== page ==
It is very important that the nurse, or a HCSW, is not expected to work outside the scope of their current competencies and indeed nurses have a regulatory duty to raise concerns with their employer and to ensure they ask for help.

The nurse’s aspirations should be considered alongside the requirements, and (for example) if an ANP role is to be introduced, it could be that the practice can plan the change over a period of time in order to support the current practice nurse to progress their career to meet this need.

Practice nurses are most likely going to have the lead role in developing HCSWs to learn new skills within the framework – and nurses have similar regulatory duties to doctors in relation to delegation and supervision. By supporting the development of other non-clinical staff in expanded HCSW roles, it is likely that practice nurse time can be released for other activities that require clinical expertise.

It is equally important that both nurses and HCSWs expanding their skills are supported to ask for help at the interface of care or boundary of competence between themselves and other team members. For example, the nurse should feel confident to ask a GP to review a patient for them, and the HCSW should feel they can stop and ask a nurse for advice or support.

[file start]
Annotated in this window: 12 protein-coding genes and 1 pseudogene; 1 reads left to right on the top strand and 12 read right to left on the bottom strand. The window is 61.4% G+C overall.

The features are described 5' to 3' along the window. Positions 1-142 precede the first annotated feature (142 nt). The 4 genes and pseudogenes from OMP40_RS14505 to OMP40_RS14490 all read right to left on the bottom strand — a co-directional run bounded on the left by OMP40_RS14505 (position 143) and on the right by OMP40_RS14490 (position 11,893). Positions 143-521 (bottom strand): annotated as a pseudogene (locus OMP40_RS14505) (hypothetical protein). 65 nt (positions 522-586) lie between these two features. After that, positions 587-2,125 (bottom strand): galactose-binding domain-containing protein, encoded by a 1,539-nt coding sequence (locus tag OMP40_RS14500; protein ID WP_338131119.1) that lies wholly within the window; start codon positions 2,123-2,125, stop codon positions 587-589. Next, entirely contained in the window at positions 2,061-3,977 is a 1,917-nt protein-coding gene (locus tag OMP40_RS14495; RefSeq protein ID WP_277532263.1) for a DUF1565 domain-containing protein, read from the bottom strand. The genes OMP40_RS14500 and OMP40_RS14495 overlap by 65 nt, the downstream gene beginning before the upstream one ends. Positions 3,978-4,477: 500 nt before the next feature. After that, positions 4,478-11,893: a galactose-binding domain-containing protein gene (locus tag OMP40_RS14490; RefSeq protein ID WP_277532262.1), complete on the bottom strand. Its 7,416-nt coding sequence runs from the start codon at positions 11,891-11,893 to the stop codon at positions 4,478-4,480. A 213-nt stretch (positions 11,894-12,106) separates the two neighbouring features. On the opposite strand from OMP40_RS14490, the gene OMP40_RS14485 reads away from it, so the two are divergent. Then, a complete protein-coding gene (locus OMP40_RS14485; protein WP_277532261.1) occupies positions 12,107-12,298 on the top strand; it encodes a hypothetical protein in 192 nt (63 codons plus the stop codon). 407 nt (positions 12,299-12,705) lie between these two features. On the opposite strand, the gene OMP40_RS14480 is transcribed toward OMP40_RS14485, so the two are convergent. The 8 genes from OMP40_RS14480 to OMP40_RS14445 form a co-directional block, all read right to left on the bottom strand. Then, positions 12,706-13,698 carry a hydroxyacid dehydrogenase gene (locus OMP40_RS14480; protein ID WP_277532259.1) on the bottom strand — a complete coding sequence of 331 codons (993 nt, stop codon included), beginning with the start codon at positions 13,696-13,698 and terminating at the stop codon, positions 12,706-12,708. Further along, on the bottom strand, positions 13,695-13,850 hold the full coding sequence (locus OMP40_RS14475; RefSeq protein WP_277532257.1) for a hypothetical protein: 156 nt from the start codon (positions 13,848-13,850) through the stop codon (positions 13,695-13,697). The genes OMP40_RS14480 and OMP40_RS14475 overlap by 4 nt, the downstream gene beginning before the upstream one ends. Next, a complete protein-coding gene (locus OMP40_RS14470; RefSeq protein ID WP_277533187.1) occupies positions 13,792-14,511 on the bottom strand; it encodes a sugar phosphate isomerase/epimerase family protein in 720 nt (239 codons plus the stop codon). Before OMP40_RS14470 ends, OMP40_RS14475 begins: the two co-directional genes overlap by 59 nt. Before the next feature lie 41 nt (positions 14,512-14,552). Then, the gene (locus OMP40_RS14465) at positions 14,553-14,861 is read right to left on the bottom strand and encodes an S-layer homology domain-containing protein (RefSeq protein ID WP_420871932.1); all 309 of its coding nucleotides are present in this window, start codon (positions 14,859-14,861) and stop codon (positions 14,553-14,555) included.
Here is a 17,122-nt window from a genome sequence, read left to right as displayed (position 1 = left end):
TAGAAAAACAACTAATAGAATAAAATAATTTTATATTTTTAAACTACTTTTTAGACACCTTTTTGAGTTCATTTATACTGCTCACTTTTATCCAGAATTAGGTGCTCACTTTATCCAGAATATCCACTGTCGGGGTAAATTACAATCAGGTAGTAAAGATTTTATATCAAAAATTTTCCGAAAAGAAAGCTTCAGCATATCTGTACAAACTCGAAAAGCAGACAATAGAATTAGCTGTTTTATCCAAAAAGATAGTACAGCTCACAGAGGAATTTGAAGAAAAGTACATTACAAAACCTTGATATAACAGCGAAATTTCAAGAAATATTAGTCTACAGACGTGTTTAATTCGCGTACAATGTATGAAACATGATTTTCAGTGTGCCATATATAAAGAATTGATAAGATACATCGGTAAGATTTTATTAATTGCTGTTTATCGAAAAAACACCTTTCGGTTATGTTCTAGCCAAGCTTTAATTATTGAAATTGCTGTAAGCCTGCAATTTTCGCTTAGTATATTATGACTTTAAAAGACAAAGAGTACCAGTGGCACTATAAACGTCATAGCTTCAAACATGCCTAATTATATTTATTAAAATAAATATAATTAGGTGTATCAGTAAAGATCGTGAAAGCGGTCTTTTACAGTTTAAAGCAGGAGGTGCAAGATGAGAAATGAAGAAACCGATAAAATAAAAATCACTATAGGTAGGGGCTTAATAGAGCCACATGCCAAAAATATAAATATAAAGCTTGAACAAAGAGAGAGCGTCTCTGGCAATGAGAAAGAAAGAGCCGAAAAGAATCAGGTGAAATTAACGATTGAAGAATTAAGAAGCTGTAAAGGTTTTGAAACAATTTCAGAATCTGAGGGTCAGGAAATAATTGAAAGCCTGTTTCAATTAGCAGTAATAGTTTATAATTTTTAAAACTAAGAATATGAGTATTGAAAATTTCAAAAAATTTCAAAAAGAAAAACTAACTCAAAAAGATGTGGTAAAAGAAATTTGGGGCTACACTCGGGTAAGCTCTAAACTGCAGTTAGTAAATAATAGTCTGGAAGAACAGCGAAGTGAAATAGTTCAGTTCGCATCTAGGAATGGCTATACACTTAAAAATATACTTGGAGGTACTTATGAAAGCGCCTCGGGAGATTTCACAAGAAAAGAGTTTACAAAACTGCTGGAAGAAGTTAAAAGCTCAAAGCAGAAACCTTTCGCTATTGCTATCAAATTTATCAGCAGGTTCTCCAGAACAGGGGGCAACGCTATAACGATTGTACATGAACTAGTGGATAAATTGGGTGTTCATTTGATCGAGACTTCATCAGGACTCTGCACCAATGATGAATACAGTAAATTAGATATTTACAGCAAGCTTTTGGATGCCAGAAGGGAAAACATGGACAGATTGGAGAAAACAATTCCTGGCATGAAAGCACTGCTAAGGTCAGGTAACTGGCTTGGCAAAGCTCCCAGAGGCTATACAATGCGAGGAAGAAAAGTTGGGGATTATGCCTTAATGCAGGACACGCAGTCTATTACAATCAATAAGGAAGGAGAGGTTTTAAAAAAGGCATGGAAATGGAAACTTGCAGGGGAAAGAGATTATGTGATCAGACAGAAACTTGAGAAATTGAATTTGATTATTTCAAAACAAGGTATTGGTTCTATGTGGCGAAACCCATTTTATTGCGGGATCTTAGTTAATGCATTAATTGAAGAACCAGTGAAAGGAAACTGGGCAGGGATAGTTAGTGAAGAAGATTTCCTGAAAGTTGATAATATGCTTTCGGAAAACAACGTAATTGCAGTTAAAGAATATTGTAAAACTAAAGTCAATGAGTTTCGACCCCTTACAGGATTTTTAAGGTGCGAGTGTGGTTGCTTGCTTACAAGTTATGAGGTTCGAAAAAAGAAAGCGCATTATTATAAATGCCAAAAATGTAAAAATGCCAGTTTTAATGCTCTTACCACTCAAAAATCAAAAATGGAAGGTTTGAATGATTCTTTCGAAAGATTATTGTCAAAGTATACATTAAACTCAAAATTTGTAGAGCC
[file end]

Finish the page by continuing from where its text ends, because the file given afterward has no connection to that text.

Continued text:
Although there are no set timescales for the framework changes to be implemented, there is now a clear direction of travel for GP practice development of nursing and HCSW roles.

I would urge practice managers to take a slow and steady approach to managing the required changes. Ensure you access employment law advice as and when appropriate to risk manage changing roles, as in my experience some HCSWs and practice nurses will be worried about what the changes mean for them and what the practice will expect. They will also perhaps be nervous about new roles or undertaking training, and will need additional support through the process.

If a collaborative approach is taken to understand patient population need and to identify how service development will best meet these needs and benefit patients, our experience is that team members are much more likely to embrace the challenges – and opportunities – ahead.

Liz Price is a senior risk adviser at MDDUS

* Developing the general practice nursing role in integrated community nursing teams. Scottish Government, December 2018

This page was correct at the time of publication. Any guidance is intended as general guidance for members only. If you are a member and need specific advice relating to your own circumstances, please contact one of our advisers.